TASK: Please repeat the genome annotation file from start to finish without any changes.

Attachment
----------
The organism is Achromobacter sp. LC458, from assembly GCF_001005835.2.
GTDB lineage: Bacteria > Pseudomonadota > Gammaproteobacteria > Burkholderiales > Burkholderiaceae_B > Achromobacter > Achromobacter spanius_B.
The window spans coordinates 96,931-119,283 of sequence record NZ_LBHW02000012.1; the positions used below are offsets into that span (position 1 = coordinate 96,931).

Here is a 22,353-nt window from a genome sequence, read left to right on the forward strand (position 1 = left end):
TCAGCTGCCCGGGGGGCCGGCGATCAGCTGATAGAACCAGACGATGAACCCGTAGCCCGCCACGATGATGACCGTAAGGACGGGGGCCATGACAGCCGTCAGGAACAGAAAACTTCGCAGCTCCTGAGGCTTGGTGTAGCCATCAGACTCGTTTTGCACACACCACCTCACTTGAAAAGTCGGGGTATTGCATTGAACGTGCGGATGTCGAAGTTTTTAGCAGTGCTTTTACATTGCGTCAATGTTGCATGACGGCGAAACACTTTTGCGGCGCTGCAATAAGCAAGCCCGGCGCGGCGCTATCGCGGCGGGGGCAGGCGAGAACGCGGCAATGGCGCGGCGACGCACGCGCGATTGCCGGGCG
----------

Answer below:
The organism is Achromobacter sp. LC458, from assembly GCF_001005835.2.
GTDB lineage: Bacteria > Pseudomonadota > Gammaproteobacteria > Burkholderiales > Burkholderiaceae_B > Achromobacter > Achromobacter spanius_B.
The window spans coordinates 96,931-119,283 of sequence record NZ_LBHW02000012.1; the positions used below are offsets into that span (position 1 = coordinate 96,931).

Here is a 22,353-nt window from a genome sequence, read left to right on the forward strand (position 1 = left end):
TCAGCTGCCCGGGGGGCCGGCGATCAGCTGATAGAACCAGACGATGAACCCGTAGCCCGCCACGATGATGACCGTAAGGACGGGGGCCATGACAGCCGTCAGGAACAGAAAACTTCGCAGCTCCTGAGGCTTGGTGTAGCCATCAGACTCGTTTTGCACACACCACCTCACTTGAAAAGTCGGGGTATTGCATTGAACGTGCGGATGTCGAAGTTTTTAGCAGTGCTTTTACATTGCGTCAATGTTGCATGACGGCGAAACACTTTTGCGGCGCTGCAATAAGCAAGCCCGGCGCGGCGCTATCGCGGCGGGGGCAGGCGAGAACGCGGCAATGGCGCGGCGACGCACGCGCGATTGCCGGGCG